Aim to use for testing SPG4 therapies
Researchers have developed a crossbred mouse that is the best prospect yet for the testing of potential therapies for SPG4 HSP in animals.
The crossbred mouse exhibits both the cellular and mobility features of SPG4 HSP in humans. The crossbred mouse was the result of breeding a mouse that produced no spastin protein with a mouse that has human mutant spastin. Each mouse separately had something in common with SPG4 in humans, but the crossbred mouse exhibited all the features combined.
The team at Drexel University in Pennsylvania, USA, have established a highly regarded centre of excellence in SPG4 research over several years. Assured funding in the near to midterm will hopefully see the development and testing of SPG4 therapies on these animal models in the not-too-distant future.
Hereditary Spastic Paraplegia (HSP) is a disease in which dieback degeneration of corticospinal tracts, accompanied by axonal swellings, leads to gait deficiencies. SPG4-HSP, the most common form of the disease, results from mutations of SPAST, which is the gene that encodes spastin, a microtubule-severing protein.
The lack of a vertebrate model that recapitulates both the etiology and symptoms of SPG4-HSP has stymied the development of effective therapies for the disease. hSPAST-C448Y mice, which express human mutant spastin at the ROSA26 locus, display corticospinal dieback and gait deficiencies, but not axonal swellings. On the other hand, Spast-knockout mice display axonal swellings but not corticospinal dieback or gait deficiencies. One possibility is that reduced spastin function, resulting in axonal swellings, is not the cause of the disease, but exacerbates the toxic effects of the mutant protein.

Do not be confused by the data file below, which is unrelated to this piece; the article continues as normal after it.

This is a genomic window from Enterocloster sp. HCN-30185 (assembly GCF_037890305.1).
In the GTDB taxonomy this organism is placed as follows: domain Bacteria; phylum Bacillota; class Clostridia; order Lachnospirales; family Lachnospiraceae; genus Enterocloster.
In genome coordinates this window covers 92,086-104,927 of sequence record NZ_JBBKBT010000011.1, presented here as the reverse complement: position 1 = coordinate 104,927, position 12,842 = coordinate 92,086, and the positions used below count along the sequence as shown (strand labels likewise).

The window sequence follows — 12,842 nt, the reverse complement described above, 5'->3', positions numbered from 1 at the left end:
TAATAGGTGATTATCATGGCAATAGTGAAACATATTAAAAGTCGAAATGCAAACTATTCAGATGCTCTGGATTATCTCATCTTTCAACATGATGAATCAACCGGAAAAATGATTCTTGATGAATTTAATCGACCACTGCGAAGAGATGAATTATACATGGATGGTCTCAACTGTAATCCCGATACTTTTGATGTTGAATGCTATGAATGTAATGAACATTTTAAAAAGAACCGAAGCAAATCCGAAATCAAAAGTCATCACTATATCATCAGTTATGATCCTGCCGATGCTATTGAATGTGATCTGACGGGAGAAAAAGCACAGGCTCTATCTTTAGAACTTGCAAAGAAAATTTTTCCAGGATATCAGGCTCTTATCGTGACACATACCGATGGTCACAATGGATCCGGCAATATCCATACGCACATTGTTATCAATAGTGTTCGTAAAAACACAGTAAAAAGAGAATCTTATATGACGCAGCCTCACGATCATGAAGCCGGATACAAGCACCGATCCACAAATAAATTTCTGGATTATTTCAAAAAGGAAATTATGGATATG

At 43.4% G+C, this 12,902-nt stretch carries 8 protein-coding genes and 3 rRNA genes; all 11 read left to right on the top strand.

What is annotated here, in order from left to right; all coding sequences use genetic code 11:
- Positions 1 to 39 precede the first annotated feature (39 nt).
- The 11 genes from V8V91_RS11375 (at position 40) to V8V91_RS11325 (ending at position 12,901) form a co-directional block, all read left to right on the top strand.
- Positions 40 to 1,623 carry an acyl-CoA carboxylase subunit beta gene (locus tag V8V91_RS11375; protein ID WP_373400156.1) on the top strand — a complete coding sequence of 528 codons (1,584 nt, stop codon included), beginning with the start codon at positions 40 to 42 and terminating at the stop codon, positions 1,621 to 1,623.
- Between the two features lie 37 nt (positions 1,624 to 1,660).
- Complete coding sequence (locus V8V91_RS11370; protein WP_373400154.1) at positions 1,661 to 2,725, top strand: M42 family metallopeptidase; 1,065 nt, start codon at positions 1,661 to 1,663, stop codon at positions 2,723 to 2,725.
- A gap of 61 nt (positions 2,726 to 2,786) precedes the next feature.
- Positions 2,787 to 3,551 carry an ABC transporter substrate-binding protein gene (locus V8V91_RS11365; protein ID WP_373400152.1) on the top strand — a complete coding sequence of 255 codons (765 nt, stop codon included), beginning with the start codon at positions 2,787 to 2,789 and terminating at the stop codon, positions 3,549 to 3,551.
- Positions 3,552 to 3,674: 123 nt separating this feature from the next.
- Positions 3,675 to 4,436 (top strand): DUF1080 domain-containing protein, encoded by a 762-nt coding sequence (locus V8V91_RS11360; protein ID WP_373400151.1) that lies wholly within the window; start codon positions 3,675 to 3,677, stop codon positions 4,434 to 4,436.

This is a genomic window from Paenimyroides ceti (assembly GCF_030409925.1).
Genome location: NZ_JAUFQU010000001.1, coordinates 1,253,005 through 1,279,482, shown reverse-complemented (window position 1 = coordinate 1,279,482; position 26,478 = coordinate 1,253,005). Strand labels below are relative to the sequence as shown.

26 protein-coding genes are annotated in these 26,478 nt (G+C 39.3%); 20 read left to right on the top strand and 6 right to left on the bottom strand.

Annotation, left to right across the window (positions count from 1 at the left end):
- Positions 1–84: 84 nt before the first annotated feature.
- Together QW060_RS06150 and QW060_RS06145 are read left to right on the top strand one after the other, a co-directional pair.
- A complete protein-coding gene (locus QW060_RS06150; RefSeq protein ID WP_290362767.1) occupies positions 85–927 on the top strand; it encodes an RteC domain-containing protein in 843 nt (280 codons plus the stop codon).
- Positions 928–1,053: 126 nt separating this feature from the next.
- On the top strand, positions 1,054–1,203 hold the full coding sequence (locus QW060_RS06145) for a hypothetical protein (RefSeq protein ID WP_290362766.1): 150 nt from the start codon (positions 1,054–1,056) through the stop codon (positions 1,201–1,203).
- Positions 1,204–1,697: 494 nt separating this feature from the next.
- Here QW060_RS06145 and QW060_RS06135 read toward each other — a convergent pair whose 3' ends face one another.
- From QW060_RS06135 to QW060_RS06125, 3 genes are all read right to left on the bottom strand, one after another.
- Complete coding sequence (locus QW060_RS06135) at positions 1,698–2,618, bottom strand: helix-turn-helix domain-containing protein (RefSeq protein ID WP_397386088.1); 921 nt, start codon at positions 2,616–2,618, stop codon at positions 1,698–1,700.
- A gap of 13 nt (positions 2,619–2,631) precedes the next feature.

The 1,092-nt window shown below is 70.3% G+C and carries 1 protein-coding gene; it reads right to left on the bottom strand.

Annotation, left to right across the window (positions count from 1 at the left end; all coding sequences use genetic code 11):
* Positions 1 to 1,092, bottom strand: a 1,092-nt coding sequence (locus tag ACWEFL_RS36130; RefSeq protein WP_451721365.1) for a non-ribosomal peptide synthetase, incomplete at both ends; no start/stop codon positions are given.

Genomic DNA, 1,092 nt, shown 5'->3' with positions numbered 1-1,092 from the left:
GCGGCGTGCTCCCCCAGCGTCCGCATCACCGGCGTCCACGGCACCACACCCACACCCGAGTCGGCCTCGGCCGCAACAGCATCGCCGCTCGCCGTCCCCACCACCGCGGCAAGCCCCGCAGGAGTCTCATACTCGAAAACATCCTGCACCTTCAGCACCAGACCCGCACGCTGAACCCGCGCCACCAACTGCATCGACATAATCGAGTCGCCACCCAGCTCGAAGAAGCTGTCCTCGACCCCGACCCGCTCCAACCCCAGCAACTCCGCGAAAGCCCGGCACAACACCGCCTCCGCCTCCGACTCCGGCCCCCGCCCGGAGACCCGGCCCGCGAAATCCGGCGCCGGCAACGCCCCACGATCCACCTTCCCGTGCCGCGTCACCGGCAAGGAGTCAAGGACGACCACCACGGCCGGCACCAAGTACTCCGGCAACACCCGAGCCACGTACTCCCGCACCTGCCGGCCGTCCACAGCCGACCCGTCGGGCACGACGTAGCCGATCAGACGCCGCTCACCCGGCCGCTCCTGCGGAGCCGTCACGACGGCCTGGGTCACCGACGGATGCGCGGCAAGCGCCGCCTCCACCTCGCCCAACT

To explore this idea, Spast-knockout and hSPAST-C448Y mice were crossbred, and the offspring were compared to the parental lines via histological and behavioral analyses. The crossbred animals displayed axonal swellings, as well as earlier onset, worsened gait deficiencies and corticospinal dieback compared to the hSPAST-C448Y mouse. These results, together with observations on changes in HDAC6 and tubulin modifications in the axon, indicate that each of these three transgenic mouse lines is valuable for investigating a different component of the disease pathology. Moreover, the crossbred mice are the best vertebrate model to date for testing potential therapies for SPG4-HSP.
SOURCE: Hum Mol Genet. 2021 Dec 22;ddab367. doi: 10.1093/hmg/ddab367. Online ahead of print. PMID: 34935948 © The Author(s) 2021. Published by Oxford University Press. All rights reserved.
Modeling gain-of-function and loss-of-function components of SPAST-based hereditary spastic paraplegia using transgenic mice
1. Department of Neurobiology and Anatomy, Drexel University College of Medicine, Philadelphia, PA 19129, USA.
2. Department of Molecular Biology and Genetics, Istanbul Technical University, Istanbul, Turkey.
3. Department of Molecular Neurogenetics, Center for Molecular Neurobiology, ZMNH, University Medical Center Hamburg-Eppendorf, Hamburg 20251, Germany.
4. Department of Anatomy and Cell Biology, University of Illinois at Chicago, Chicago, IL 60612, USA.